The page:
More than 400,000 student-athletes will be turn pro this year, in something other than sports.
At least that's what the NCAA tells us in an ad that is running numerous times during the NCAA basketball playoffs, or March Madness as we like to call it, which began last Thursday and continues the next two weeks.
That being said, we can't help but wonder just how many of the participating players are truly student athletes. It's no secret that some of the more talented of the players will be leaving college after one or two years to chase the riches of the professional ranks, whether here in the NBA, or in Europe. To them, the college experience is just for them to hone their skills in an effort to reach the next level of competition.
NCAA competition is supposed to be about amateurs competing against amateurs, and not mercenaries just biding their time until the opportunity for jump to the professional ranks arrives. College athletics are supposed to be about students pursuing a degree while competing in intercollegiate sports.
Last week, U.S. Secretary of Education Arne Duncan introduced a proposal to bar men's college basketball teams from postseason play if they fail to graduate 40 percent of their players. The idea didn't set well with coaches and the NCAA.
Duncan's proposal seems a bit tame. After all, graduating 40 percent of a team's 15-player roster means that only six players would have to graduate for a team to be eligible. That's six out of 15.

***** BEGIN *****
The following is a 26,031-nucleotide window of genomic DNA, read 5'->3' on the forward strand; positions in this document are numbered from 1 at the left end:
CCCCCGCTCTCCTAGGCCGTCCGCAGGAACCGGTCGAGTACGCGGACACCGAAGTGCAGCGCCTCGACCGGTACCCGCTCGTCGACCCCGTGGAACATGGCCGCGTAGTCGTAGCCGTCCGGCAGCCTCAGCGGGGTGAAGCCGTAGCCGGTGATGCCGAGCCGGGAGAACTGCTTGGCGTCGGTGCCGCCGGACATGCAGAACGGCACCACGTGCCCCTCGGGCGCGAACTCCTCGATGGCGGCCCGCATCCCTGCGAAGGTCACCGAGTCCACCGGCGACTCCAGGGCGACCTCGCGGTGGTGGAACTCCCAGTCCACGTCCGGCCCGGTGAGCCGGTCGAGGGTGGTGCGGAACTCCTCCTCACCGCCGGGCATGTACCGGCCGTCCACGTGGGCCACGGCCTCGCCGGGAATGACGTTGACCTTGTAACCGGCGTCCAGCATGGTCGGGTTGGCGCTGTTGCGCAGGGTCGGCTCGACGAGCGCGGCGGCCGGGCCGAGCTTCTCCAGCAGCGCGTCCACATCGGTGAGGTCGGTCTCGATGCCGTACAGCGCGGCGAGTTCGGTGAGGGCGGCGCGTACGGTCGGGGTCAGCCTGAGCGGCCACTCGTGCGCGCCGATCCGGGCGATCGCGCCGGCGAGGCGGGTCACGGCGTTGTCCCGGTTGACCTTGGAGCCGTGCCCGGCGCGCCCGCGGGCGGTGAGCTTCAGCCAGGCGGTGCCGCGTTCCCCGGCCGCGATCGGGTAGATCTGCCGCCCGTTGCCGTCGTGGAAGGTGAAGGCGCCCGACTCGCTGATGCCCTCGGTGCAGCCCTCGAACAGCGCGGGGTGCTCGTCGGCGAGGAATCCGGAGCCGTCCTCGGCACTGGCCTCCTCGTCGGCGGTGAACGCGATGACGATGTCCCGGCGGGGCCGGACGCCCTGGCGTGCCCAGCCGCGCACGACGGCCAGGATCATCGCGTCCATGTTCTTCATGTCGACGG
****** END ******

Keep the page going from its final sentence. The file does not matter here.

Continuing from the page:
Had Duncan's proposal been put into effect this year, a dozen teams which qualified for this year's tournament wouldn't be eligible. One of those schools includes Kentucky, a number one seed that graduates only 31 percent of its players, according to an annual study by the Institute for Diversity and Ethics in Sport at the University of Central Florida.
While some of the schools which qualified for this year's tournament, such as Notre Dame, Villanova, Duke, Lehigh and Cornell, graduate all or nearly all of their players, the 40 percent rate would never be a factor to them. And even Duncan admits that the 40 percent rate is setting the bar low. But at least it's a place to begin.
In case you're curious as to what teams, besides Kentucky, wouldn't qualify this year if the 40 percent rule were in effect, here are the others.
Maryland (8 percent), California (20 percent), Arkansas-Pine Bluff (29 percent), Washington (29 percent), Tennessee (30 percent), Kentucky and Baylor (36 percent), Missouri (36 percent), New Mexico State (36 percent), Clemson (37 percent) Georgia Tech (38 percent) and Louisville (38 percent).
What would the new rule do to the quality of the NCAA tournament? We think it would have a positive effect. After all, schools that qualify for the tournament make millions of dollars. Plus their schools get national exposure. Were they threatened with losing all that money and exposure because of poor graduation rates college administrators and coaches would quickly make efforts to see that their programs comply with the 40 percent rule.
We don't think Secretary Duncan's proposal will ever see the light of day. The NCAA is too powerful to let government interfere with the way they do business. But it sure makes for some interesting conversation during the March Madness. Now, in addition to all the playing statistics that go with the college game, we can add "percentage of graduates" to the boxscore.